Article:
7 March 2006
by Kate Melville
Cars that run on hydrogen rather than gasoline are closer to becoming a reality, as researchers at UCLA and the University of Michigan show how significant amounts of hydrogen fuel can be stored efficiently in a remarkable new material. The ground-breaking new study, set to be published in the Journal of the American Chemical Society, also indicates that electronic devices like laptops and cellular phones could also make use of the new hydrogen storage method.
One of the primary obstacles in developing practical hydrogen cells to power cars and other devices has been the difficulty of storing and transporting large volumes of hydrogen at a temperature and pressure that was both safe and efficient. "The challenge has been, how do you store enough hydrogen for an automobile to run for 300 to 400 miles without refueling?" asked UCLA professor of chemistry Omar Yaghi. "You have to concentrate the hydrogen into a small volume without using high pressure or very low temperature."
The United States Department of Energy (DOE) states that hydrogen powered cars must achieve concentrations of at least 6.5 percent to be viable. In their study, Yaghi's team has already achieved an impressive concentration of 7.5 percent.
"Our idea was to create a material with pores that attract hydrogen, making it possible to stuff more hydrogen molecules into a small volume," he explained. While this level of concentration can so far only be achieved at low temperatures (77 Kelvin), it is 3 times better than any previous attempt. "We have achieved 7.5 percent hydrogen; [now] we want to achieve this percent at ambient temperatures (0-45 degrees Celsius)," said Yaghi.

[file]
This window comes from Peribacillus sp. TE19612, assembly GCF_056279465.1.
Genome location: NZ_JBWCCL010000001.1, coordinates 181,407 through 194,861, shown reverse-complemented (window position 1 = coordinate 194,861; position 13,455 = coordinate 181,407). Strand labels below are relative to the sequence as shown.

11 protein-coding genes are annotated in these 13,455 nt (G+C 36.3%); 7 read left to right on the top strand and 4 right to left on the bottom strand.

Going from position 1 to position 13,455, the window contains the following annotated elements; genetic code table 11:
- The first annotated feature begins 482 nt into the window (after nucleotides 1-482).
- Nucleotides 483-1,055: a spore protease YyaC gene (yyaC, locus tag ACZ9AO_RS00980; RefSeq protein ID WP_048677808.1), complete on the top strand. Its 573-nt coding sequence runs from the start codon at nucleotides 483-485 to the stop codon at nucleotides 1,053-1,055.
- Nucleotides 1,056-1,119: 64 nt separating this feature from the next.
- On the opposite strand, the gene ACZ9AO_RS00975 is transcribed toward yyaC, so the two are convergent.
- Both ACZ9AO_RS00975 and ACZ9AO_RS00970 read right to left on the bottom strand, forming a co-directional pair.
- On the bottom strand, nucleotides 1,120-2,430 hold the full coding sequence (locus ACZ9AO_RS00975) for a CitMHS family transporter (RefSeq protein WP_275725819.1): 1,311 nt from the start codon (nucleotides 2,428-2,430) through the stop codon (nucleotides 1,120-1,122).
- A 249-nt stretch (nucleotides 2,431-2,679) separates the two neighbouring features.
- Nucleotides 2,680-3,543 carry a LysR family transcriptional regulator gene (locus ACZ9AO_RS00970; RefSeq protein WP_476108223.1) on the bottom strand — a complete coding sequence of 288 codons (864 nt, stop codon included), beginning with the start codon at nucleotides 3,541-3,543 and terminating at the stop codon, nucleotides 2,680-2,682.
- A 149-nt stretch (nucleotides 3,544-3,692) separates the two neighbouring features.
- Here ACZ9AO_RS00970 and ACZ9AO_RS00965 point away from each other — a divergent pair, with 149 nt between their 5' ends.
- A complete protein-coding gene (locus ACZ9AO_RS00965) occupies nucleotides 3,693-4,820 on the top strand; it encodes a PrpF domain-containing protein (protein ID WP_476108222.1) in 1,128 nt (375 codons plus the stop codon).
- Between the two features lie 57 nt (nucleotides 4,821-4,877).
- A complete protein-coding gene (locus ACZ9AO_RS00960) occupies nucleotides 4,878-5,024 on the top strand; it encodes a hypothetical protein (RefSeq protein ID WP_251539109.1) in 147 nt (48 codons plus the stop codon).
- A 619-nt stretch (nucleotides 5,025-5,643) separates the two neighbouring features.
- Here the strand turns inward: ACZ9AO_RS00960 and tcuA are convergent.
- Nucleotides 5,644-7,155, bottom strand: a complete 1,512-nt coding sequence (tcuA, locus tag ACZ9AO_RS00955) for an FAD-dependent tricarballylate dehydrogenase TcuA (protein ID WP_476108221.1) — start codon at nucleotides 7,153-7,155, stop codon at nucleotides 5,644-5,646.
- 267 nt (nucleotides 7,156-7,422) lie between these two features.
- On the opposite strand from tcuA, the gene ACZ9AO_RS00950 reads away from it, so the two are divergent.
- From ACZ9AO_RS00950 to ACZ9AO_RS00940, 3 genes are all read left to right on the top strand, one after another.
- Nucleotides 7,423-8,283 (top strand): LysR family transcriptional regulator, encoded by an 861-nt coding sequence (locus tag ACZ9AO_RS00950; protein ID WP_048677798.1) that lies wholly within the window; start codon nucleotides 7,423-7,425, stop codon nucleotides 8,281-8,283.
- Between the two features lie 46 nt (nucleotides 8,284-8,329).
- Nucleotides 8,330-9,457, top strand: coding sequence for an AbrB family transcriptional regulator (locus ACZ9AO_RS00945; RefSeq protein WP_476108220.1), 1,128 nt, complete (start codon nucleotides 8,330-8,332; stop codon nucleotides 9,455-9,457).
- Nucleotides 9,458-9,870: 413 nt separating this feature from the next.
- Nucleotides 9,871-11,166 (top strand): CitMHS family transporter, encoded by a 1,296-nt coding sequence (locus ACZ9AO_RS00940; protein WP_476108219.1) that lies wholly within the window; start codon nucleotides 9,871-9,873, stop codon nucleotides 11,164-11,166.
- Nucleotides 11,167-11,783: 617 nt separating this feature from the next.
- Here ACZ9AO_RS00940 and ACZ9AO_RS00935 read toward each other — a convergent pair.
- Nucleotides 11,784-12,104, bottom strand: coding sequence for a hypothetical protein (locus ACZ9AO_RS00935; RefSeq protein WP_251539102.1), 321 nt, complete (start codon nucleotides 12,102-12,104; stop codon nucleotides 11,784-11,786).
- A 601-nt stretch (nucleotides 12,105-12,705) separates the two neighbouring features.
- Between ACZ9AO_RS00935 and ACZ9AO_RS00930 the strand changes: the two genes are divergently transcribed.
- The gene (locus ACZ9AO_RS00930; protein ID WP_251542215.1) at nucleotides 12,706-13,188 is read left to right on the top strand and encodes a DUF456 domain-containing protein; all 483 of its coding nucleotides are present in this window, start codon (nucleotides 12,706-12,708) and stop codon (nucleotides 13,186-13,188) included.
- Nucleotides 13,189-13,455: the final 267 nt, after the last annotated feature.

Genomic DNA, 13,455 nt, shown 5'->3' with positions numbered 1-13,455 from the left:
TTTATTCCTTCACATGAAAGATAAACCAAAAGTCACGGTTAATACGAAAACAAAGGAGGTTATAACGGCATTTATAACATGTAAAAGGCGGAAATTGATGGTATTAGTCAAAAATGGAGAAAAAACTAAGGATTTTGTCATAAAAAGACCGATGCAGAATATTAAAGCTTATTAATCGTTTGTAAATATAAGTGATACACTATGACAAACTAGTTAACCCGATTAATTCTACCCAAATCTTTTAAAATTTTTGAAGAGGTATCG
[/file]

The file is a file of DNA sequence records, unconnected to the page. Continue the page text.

The key component of the team's success is a relatively new set of materials called metal-organic frameworks (MOFs), which dramatically maximize the storage surface area available. Incredibly, one gram of a MOF has the surface area of a football field. "We have a class of materials in which we can change the components nearly at will," said Yaghi, who conducted the research with colleagues at the University of Michigan. "There is no other class of materials where one can do that. The exciting discovery we are reporting is that, using a new material, we have identified a clear path for how to get above seven percent of the material's weight in hydrogen."
It was Yaghi who was responsible for the invention of the scaffold like MOF structures in the early 1990s. Often described as a highly porous crystal sponge, MOFs are comprised of a multitude of nanoscale pores that make them perfect for storing high concentrations of gases. "We can store significantly more hydrogen with the MOF material than without the MOF," says Yaghi.
The malleable characteristics of MOFs also mean that they can be manipulated to conform to any number of structures and applications, and so far Yaghi's laboratory has made more than 500 different MOFs. "MOFs will have many applications. Molecules can go in and out of them unobstructed. We can make polymers inside the pores with well-defined and predictable properties. There is no limit to what structures we can get, and thus no limit to the applications," explained Yaghi.
There's some way to go yet before MOFs can be used to produce hydrogen power cells for cars, laptops and cell phones, but Yaghi pictures a rosy future. "A decade ago, people thought methane would be impossible to store; that problem has been largely solved by our MOF materials. We have materials that exceed the DOE requirements for methane, and we think we can apply the same sort of strategy for hydrogen storage," he said.
Another advantage is that MOFs can be made from cheap and readily available materials, such as zinc oxide and terephthalate (used in sunscreen and plastic bottles respectively). Yaghi says that MOFs can also store vast quantities of carbon dioxide, so they may also have application in mopping up CO2 emissions from industry and car exhausts.